A Brief History of the Black Brigade and Powhatan Beaty

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					                       A Brief History of the Black Brigade and Powhatan Beaty
                    The Siege of Cincinnati in September of 1862 represents a time when the community came
                    together in a crisis. Local men and soldiers worked together to erect an eight-mile defensive
                    line from Ludlow to Fort Thomas to defend against the Confederate invasion of Kentucky.
                    Men dug rifle pits, erected forts, and cut trees for a clear field of fire using the tree limbs as
                    barriers against infantry. This defensive effort resulted in a great victory when 8,000
Confederate soldiers marched to within a few miles of Fort Mitchel, known today as Fort Mitchell, observed for
two days, and decided that the defenses, manned by 22,000 Union troops and 50,000 local militia, were too
strong. The Confederate invaders withdrew into the night.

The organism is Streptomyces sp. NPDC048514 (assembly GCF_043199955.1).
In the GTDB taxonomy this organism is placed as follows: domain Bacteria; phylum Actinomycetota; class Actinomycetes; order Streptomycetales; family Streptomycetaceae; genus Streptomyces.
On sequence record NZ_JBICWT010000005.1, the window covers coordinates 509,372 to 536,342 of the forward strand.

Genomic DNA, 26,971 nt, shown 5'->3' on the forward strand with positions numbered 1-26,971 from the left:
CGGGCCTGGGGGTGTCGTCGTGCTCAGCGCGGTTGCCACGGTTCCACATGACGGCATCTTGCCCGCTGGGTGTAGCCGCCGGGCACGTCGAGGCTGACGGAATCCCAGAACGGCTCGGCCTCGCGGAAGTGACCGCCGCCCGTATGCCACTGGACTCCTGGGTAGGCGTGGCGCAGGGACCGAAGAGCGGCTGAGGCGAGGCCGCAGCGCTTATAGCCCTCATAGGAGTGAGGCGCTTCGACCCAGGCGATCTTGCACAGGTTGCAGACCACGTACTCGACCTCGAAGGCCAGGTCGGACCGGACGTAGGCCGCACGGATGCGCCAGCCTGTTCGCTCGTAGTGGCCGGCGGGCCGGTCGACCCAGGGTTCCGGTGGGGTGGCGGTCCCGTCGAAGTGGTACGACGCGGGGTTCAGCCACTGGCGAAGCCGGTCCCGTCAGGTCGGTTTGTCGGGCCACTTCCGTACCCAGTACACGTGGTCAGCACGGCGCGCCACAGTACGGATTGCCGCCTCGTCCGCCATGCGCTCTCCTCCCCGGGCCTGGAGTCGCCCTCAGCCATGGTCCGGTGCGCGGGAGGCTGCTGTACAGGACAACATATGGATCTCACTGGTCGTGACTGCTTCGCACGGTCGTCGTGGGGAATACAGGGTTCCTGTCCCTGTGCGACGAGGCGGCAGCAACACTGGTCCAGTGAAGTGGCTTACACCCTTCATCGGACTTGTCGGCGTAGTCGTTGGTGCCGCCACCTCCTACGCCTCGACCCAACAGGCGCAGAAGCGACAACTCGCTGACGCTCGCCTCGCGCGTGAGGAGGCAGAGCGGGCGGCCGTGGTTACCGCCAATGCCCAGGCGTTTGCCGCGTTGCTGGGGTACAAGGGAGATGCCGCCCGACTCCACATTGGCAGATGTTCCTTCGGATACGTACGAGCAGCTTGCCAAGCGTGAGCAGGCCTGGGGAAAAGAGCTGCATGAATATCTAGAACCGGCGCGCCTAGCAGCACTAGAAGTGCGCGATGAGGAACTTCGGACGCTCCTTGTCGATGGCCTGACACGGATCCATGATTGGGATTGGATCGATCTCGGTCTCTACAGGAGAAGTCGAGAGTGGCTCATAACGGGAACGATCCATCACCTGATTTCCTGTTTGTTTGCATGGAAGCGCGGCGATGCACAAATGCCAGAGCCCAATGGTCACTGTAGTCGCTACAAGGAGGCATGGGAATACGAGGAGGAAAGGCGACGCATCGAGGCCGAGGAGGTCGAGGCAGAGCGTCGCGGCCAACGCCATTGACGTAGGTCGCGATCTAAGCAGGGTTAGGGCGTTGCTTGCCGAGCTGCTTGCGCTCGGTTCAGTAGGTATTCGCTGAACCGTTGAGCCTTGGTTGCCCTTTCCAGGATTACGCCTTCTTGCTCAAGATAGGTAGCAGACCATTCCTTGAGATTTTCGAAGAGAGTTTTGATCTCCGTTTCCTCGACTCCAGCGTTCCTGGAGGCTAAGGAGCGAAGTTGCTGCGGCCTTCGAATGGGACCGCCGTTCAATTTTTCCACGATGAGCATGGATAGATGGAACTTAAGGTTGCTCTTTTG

After the declaration of martial law on September 2, 1862, Cincinnati Mayor George Hatch ordered the police
department to gather any and all able-bodied African-American males for work on fatigue duty on the
fortifications in Northern Kentucky. Men were driven from their homes and businesses by bayonet point to a
mule pen on Plum Street in Cincinnati. After hours of solitude, the men were taken as a group across the Ohio
River to begin work on the earthwork fortifications. This group became known as the Black Brigade of
Cincinnati. Union General Lew Wallace, who later would go on to write the novel Ben-Hur, learned about the
poor treatment of the men. On September 4, 1862, he commissioned Judge William Martin Dickson as
commander of the Black Brigade.

After receiving his appointment, Colonel Dickson changed the brigade into a working regiment. On the evening
of September 4, 1862, Dickson dismissed the men to tend to their families as well as gather personal supplies for
the days of work ahead. He promised them that he was forming the brigade for fatigue duty and they “should
be kept together as a distinct body, . . . that they should receive the same protection and the same treatments